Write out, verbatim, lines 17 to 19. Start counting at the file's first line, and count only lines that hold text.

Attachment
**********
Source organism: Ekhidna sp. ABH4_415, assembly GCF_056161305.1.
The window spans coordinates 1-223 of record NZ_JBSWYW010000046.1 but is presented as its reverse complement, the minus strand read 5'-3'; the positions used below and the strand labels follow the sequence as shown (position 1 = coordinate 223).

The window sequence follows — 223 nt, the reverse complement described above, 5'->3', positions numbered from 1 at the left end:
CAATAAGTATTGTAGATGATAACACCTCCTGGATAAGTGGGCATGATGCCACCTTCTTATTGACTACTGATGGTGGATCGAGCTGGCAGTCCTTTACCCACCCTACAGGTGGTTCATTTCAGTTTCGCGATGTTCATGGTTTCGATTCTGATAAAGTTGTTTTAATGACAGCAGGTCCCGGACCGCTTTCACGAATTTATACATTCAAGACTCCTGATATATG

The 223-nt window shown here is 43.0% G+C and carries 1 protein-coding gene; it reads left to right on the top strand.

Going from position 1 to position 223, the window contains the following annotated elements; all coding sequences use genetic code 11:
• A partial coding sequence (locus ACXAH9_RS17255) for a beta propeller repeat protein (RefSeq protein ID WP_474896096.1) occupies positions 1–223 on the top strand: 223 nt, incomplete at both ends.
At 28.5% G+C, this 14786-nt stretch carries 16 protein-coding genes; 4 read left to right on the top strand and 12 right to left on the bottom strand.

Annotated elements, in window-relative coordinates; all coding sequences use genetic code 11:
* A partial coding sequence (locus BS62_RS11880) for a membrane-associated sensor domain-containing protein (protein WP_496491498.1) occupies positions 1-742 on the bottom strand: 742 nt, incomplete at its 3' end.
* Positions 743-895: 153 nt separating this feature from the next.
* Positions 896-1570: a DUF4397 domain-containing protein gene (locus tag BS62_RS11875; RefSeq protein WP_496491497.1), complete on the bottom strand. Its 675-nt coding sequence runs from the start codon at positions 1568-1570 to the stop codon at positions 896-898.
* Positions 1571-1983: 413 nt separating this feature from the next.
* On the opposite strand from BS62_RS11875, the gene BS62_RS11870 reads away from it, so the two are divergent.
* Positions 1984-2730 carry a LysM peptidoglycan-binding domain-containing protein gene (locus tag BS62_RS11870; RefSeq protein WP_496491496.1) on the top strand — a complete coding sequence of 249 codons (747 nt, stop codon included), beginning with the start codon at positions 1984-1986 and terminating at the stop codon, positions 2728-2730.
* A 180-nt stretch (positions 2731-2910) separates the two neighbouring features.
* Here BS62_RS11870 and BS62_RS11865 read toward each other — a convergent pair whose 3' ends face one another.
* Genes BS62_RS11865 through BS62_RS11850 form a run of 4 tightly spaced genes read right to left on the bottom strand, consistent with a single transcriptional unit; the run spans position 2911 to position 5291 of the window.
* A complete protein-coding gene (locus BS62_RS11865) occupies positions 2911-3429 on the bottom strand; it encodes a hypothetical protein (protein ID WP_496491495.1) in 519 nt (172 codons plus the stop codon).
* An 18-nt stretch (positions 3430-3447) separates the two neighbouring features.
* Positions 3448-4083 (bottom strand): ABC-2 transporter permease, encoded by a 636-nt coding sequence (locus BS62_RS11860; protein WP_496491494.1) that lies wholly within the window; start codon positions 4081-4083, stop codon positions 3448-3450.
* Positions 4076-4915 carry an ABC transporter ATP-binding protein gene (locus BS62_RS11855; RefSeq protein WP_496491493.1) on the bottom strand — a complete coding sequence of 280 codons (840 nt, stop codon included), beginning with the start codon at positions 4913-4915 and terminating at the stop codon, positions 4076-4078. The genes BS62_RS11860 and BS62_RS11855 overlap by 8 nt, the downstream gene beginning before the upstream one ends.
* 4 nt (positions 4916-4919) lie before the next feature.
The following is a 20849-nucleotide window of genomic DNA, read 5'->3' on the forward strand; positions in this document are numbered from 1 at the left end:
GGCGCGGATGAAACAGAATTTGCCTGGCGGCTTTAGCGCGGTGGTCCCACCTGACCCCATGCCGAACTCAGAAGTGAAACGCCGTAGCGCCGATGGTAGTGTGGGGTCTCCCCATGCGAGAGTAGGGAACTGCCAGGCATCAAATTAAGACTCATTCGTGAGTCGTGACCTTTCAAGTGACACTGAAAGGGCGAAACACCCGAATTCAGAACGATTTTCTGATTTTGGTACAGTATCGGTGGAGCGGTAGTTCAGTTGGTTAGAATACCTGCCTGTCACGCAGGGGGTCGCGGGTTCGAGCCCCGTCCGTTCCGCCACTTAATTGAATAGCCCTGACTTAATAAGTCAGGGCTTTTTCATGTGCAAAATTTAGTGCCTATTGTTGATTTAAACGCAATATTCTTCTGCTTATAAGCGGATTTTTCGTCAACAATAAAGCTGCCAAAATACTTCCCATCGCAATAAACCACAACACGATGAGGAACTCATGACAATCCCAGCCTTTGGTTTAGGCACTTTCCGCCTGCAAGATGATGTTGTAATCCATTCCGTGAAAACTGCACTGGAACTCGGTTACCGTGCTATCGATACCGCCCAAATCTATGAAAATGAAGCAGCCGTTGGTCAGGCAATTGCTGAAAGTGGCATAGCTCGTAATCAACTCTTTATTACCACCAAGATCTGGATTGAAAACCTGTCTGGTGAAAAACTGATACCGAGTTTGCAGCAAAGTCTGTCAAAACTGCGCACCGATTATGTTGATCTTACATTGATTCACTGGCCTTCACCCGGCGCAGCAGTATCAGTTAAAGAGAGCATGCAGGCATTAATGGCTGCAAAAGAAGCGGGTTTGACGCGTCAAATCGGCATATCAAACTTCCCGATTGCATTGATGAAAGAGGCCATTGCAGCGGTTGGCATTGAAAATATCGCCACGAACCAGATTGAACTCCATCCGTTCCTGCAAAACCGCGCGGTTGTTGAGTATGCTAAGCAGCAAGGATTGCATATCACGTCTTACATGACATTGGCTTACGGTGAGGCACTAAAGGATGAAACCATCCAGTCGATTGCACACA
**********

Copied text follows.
* Here BS62_RS11870 and BS62_RS11865 read toward each other — a convergent pair whose 3' ends face one another.
* Genes BS62_RS11865 through BS62_RS11850 form a run of 4 tightly spaced genes read right to left on the bottom strand, consistent with a single transcriptional unit; the run spans position 2911 to position 5291 of the window.
* A complete protein-coding gene (locus BS62_RS11865) occupies positions 2911-3429 on the bottom strand; it encodes a hypothetical protein (protein ID WP_496491495.1) in 519 nt (172 codons plus the stop codon).